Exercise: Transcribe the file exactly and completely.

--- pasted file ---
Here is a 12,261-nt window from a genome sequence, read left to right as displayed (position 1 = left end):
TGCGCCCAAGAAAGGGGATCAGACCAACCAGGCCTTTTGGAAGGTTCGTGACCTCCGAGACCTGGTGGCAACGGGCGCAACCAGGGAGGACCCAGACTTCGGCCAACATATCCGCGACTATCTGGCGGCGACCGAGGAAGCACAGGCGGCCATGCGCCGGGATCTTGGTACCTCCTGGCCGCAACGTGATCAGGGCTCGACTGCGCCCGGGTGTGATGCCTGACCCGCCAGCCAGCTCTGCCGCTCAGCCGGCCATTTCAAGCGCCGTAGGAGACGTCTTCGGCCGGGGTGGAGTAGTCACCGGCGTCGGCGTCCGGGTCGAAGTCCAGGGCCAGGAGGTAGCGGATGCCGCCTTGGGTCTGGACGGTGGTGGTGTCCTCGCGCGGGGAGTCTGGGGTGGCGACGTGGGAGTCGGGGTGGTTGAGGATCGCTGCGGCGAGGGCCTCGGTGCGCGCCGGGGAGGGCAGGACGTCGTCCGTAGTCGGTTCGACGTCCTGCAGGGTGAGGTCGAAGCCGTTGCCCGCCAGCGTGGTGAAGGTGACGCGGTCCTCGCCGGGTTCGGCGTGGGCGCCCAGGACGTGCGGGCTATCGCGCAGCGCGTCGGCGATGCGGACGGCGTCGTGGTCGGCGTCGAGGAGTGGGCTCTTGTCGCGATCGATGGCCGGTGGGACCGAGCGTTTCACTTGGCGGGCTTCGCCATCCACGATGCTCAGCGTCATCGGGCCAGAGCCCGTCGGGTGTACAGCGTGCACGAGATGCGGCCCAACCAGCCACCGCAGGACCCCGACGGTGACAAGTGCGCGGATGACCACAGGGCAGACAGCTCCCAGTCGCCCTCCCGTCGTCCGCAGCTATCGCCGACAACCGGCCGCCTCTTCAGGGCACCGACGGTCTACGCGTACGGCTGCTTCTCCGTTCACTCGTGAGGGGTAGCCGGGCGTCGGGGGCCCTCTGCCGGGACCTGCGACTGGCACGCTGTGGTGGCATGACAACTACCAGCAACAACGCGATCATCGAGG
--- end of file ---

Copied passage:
Here is a 12,261-nt window from a genome sequence, read left to right as displayed (position 1 = left end):
TGCGCCCAAGAAAGGGGATCAGACCAACCAGGCCTTTTGGAAGGTTCGTGACCTCCGAGACCTGGTGGCAACGGGCGCAACCAGGGAGGACCCAGACTTCGGCCAACATATCCGCGACTATCTGGCGGCGACCGAGGAAGCACAGGCGGCCATGCGCCGGGATCTTGGTACCTCCTGGCCGCAACGTGATCAGGGCTCGACTGCGCCCGGGTGTGATGCCTGACCCGCCAGCCAGCTCTGCCGCTCAGCCGGCCATTTCAAGCGCCGTAGGAGACGTCTTCGGCCGGGGTGGAGTAGTCACCGGCGTCGGCGTCCGGGTCGAAGTCCAGGGCCAGGAGGTAGCGGATGCCGCCTTGGGTCTGGACGGTGGTGGTGTCCTCGCGCGGGGAGTCTGGGGTGGCGACGTGGGAGTCGGGGTGGTTGAGGATCGCTGCGGCGAGGGCCTCGGTGCGCGCCGGGGAGGGCAGGACGTCGTCCGTAGTCGGTTCGACGTCCTGCAGGGTGAGGTCGAAGCCGTTGCCCGCCAGCGTGGTGAAGGTGACGCGGTCCTCGCCGGGTTCGGCGTGGGCGCCCAGGACGTGCGGGCTATCGCGCAGCGCGTCGGCGATGCGGACGGCGTCGTGGTCGGCGTCGAGGAGTGGGCTCTTGTCGCGATCGATGGCCGGTGGGACCGAGCGTTTCACTTGGCGGGCTTCGCCATCCACGATGCTCAGCGTCATCGGGCCAGAGCCCGTCGGGTGTACAGCGTGCACGAGATGCGGCCCAACCAGCCACCGCAGGACCCCGACGGTGACAAGTGCGCGGATGACCACAGGGCAGACAGCTCCCAGTCGCCCTCCCGTCGTCCGCAGCTATCGCCGACAACCGGCCGCCTCTTCAGGGCACCGACGGTCTACGCGTACGGCTGCTTCTCCGTTCACTCGTGAGGGGTAGCCGGGCGTCGGGGGCCCTCTGCCGGGACCTGCGACTGGCACGCTGTGGTGGCATGACAACTACCAGCAACAACGCGATCATCGAGG